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AK260

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AK260 last won the day on September 10

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About AK260

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    Active Member

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  • Map Location
    Surrey, UK
  • Occupation
    Designer underwear model!

My Cars

  • Zcars Owned
    260z
  • About my Cars
    1977 260z. Theme: look as original as possible, be anything but when the loud pedal goes to the metal. L28, N42 with flat-tops, late E88 extensively ported, 270 degree high lift cam, 10.5:1 comp, ATi Damper, Fidanza Fly, 123 ignition, Flamethrower coil, Z-Therapy SU carbs, Z-Story Race / Sport full system. 232BHP @ 6400, 210lbft@5000. S12w and vented discs front, funky cool dums rear. Likes eating hot-hatches at the lights, loves a good massage with wax, purrs when stroked and hates the rain.

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  1. You are most welcome chap - glad the musings of a madman had some value.
  2. CO, you are most welcome and I’m glad to be of service. The offer is very serious, if you want them from here just tap me up. The OD on mine was also 55mm hence why the gaiter has such a great stretch fit without over stretching. I spent hours on google before I came across something that was right or very close on all three dimensions. I also didn’t want anything too short that would pop off every time the car was jacked up.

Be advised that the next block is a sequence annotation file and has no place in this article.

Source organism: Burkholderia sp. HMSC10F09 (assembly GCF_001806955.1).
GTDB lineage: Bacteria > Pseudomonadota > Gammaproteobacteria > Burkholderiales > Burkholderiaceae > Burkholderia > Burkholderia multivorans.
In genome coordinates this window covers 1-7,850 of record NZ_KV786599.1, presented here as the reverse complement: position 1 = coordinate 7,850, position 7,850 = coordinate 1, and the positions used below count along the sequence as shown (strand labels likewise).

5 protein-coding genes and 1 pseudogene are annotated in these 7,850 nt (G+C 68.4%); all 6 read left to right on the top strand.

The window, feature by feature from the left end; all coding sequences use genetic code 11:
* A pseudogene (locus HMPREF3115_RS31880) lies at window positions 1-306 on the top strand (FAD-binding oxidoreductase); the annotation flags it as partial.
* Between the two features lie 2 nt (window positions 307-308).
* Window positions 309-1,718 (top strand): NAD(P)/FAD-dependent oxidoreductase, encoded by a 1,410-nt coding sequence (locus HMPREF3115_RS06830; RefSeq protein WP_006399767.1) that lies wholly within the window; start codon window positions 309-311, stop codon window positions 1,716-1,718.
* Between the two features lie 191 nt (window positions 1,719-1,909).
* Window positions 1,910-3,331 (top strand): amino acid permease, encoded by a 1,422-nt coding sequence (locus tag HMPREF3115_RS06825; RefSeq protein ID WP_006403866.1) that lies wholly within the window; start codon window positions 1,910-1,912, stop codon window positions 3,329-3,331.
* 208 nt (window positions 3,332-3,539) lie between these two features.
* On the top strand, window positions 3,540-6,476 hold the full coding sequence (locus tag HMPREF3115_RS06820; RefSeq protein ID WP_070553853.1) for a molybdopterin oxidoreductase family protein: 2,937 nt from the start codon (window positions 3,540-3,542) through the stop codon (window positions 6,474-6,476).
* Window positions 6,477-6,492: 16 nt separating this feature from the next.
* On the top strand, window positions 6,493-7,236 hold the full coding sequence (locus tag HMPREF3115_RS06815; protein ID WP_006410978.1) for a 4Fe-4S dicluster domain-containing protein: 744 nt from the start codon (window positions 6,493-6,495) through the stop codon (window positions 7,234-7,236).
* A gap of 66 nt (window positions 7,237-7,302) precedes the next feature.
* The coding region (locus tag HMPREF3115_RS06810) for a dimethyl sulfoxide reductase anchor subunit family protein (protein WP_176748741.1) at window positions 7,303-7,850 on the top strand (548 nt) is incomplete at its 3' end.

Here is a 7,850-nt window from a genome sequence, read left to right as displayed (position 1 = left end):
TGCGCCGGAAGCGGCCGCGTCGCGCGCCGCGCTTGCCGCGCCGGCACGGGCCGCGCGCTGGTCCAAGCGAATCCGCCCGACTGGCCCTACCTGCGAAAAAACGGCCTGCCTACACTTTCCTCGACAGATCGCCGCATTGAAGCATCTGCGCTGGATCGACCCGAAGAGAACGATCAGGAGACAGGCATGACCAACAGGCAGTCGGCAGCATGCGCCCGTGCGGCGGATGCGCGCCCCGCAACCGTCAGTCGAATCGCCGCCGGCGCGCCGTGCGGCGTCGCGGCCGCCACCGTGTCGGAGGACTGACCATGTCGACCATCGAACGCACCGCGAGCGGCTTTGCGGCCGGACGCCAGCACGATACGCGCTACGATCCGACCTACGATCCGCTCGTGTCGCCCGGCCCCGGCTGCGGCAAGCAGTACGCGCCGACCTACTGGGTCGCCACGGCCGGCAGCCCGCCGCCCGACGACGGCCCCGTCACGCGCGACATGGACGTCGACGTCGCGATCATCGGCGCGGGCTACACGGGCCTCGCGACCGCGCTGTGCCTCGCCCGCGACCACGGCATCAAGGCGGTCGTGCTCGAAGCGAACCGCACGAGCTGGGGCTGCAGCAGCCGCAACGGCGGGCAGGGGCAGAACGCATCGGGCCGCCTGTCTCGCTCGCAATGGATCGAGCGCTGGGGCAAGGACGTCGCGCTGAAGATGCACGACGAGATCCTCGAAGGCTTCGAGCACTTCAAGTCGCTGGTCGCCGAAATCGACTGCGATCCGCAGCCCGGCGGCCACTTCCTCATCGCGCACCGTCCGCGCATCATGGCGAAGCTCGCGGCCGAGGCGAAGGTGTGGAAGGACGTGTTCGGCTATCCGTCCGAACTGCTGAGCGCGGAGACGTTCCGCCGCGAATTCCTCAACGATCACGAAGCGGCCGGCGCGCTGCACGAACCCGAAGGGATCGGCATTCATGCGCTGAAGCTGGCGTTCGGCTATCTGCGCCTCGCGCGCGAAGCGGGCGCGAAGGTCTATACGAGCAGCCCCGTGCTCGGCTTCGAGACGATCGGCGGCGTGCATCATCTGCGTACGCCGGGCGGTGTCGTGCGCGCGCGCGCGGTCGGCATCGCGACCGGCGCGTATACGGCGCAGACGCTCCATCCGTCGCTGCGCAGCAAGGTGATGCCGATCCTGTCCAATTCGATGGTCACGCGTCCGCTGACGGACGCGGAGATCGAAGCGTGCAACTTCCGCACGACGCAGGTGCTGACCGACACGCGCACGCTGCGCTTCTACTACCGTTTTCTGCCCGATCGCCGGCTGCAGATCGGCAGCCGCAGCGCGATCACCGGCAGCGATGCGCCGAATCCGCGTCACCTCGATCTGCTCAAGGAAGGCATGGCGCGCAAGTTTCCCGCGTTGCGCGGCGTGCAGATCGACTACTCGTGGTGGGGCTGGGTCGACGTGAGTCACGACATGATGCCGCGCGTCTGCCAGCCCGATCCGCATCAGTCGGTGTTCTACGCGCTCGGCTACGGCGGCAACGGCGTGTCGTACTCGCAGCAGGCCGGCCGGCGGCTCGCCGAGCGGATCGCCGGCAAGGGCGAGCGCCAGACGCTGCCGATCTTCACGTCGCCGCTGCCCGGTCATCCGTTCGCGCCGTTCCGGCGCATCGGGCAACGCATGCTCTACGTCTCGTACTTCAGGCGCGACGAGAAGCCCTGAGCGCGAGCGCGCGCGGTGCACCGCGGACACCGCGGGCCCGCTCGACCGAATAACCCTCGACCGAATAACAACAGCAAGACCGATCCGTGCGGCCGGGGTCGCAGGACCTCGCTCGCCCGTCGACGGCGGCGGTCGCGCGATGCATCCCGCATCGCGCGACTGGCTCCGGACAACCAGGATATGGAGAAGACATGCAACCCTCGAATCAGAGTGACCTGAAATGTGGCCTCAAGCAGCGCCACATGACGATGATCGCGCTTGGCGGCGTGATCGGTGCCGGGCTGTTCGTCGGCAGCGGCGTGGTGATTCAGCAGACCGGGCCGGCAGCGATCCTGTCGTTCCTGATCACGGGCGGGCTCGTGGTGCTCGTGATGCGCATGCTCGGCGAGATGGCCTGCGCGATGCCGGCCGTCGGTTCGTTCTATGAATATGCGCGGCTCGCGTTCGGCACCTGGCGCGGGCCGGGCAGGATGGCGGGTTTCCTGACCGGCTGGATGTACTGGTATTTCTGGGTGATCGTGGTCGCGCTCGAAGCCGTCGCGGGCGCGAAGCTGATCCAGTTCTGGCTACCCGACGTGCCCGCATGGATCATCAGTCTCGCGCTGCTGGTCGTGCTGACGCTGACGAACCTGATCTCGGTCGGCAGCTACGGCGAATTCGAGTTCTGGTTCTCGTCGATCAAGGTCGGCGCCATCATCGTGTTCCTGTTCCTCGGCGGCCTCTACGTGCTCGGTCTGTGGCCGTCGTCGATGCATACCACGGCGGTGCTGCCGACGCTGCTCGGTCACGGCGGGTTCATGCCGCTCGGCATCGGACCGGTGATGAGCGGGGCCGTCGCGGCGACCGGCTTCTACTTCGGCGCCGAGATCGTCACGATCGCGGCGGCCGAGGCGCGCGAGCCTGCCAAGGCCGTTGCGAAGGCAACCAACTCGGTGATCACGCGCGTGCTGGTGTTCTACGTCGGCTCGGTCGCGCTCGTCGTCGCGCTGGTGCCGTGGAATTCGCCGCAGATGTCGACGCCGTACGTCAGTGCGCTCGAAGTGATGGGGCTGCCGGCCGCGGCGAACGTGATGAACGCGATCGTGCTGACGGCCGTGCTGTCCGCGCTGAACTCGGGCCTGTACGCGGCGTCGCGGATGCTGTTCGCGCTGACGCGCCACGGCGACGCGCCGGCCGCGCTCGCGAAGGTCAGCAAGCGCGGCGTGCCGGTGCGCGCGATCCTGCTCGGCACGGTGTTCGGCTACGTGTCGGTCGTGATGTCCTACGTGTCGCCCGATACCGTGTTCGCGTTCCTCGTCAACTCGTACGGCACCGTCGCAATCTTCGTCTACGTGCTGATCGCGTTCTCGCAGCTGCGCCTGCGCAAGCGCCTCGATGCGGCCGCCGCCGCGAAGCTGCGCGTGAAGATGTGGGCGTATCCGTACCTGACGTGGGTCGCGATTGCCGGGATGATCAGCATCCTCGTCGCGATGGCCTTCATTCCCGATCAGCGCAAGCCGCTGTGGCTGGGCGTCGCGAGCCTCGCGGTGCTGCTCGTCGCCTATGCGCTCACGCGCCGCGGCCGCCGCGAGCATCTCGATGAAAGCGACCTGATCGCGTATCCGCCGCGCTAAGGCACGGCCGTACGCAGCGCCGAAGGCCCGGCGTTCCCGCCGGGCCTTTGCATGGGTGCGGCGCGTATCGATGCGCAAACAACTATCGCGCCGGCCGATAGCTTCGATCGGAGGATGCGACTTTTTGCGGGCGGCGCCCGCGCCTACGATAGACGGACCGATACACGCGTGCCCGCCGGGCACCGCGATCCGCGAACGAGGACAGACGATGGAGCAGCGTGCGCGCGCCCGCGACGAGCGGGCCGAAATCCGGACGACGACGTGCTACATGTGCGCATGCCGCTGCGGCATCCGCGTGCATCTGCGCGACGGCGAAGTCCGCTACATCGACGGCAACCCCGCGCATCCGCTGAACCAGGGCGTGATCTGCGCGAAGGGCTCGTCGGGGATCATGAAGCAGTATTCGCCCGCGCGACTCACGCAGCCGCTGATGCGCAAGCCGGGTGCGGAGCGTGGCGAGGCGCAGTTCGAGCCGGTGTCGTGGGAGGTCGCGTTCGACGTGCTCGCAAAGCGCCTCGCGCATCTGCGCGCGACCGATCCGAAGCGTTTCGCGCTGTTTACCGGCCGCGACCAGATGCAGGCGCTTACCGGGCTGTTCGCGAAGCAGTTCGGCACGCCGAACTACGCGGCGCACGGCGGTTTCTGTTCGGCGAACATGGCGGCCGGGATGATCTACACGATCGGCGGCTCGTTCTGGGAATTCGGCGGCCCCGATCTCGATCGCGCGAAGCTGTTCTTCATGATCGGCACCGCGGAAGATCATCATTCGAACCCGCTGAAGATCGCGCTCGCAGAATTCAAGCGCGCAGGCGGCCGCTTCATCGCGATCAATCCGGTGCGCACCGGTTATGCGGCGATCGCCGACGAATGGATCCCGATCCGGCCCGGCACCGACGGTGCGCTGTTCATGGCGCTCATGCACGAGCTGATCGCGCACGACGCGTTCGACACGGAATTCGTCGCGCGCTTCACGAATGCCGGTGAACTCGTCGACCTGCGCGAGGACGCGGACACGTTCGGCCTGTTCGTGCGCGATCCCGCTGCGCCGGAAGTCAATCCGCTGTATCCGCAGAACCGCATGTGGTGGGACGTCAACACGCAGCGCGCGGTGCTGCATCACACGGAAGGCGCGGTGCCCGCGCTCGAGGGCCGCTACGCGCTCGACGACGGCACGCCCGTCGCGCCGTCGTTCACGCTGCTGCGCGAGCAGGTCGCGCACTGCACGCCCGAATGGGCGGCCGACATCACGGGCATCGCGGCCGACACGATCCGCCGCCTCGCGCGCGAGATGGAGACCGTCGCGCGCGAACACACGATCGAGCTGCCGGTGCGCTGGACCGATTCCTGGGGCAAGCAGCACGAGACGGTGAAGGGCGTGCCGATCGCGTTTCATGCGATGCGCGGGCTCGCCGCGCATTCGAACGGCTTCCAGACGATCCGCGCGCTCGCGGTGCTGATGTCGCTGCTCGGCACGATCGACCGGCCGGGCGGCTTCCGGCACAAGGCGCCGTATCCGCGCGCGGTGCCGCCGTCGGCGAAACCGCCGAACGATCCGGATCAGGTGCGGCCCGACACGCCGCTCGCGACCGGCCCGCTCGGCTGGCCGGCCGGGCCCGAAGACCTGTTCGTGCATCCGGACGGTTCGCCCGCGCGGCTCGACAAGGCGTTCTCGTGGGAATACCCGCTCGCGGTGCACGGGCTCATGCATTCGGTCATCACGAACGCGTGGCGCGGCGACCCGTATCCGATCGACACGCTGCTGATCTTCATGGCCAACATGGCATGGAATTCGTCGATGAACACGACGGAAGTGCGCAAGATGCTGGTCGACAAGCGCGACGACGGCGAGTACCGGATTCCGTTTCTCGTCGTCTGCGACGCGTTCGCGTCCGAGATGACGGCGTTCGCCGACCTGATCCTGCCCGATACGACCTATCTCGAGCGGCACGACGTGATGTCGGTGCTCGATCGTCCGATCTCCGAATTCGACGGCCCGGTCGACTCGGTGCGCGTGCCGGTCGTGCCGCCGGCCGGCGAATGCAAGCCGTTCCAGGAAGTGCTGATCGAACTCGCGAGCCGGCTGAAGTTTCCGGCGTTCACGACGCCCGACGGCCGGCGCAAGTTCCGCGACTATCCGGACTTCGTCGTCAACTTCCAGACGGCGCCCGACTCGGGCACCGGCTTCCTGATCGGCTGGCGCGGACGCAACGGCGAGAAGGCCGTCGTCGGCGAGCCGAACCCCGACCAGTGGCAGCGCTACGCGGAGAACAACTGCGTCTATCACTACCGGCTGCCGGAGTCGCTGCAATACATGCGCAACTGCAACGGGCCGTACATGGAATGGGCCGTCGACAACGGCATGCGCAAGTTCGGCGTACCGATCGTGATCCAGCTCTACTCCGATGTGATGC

3. In simple terms, in the UK, typically vehicles that are considered to be “kit cars” or have their identity in doubt or have been substantially altered get a Q number plate. See at the bottom of this post for a formal description. Historically, Q plate cars have had a “don’t go near it with a bloody barge pole” stigma as many of them were two cars welded together or bodged repairs on written off cars etc. On our pre-2001 plates, a letter on it’s own signifies the year of the vehicle’s registration (or in imported classics circles, year of manufacture). But if that letter is a Q then you have a Q plate. For example, my plate is TYM 787 S - the S means 1977. But if the S was on the other side I.e. S787 TYM, it would have meant registered between mid 1998 - early 1999. In 2001 they changed this convention. Q plates are perceived OK if you have built your own car like the one above - but not great on a classic. In one extreme case I am aware of, a Q plate was issued on a restored MGB for “substantial alterations”, slashing it’s value. The substantial alterations rules are new and before clarifications were made, were feared by classic car owners such as myself who like non-standard classics. In 99.9% of cases the DVLA is sensible about it. There is a points system depending on levels of mods. For example, if you take off the front suspension and replace with a double wishbone setup, or transplant a V8 (not an in-line 6) etc then you start losing points and get closer to a Q plate. But if you replace your front suspension arm with TTT ones of the “same configuration” or weld on coil overs, then you are still keeping the same configuration and thus, your points. The issue this law is addressing, I understand was started by a classic Bugatti owners club who started to build cars out of parts, issued their own VINs and sold them as original classics (Happy to be corrected). Something like the body shell being discussed here will not have that issue as it is a genuine VIN from factory on an original shell and once the car is together (one hopes as a tribute or other non-substantially modified incarnation), will likely be treated as any other imported Z project that I’ve written formal date of manufacture validation letters for. Here’s a better explanation of what gets a Q plate. There are certain types of cars which will be issued with Q-plates, including: Self-built kit cars Radically modified or altered cars Former Ministry of Defence military vehicles (whose history cannot be released as they are classified) Self-imported vehicles Cars without a Vehicle Identification Number (VIN). Q-plates are issued by the Driver and Vehicle Licensing Agency (DVLA) to cars whose age or identity is in doubt, with any previous vehicle registration that may have been associated with the car invalid once Q-plates are issued. Sorry for the long reply, but you did ask [emoji1787]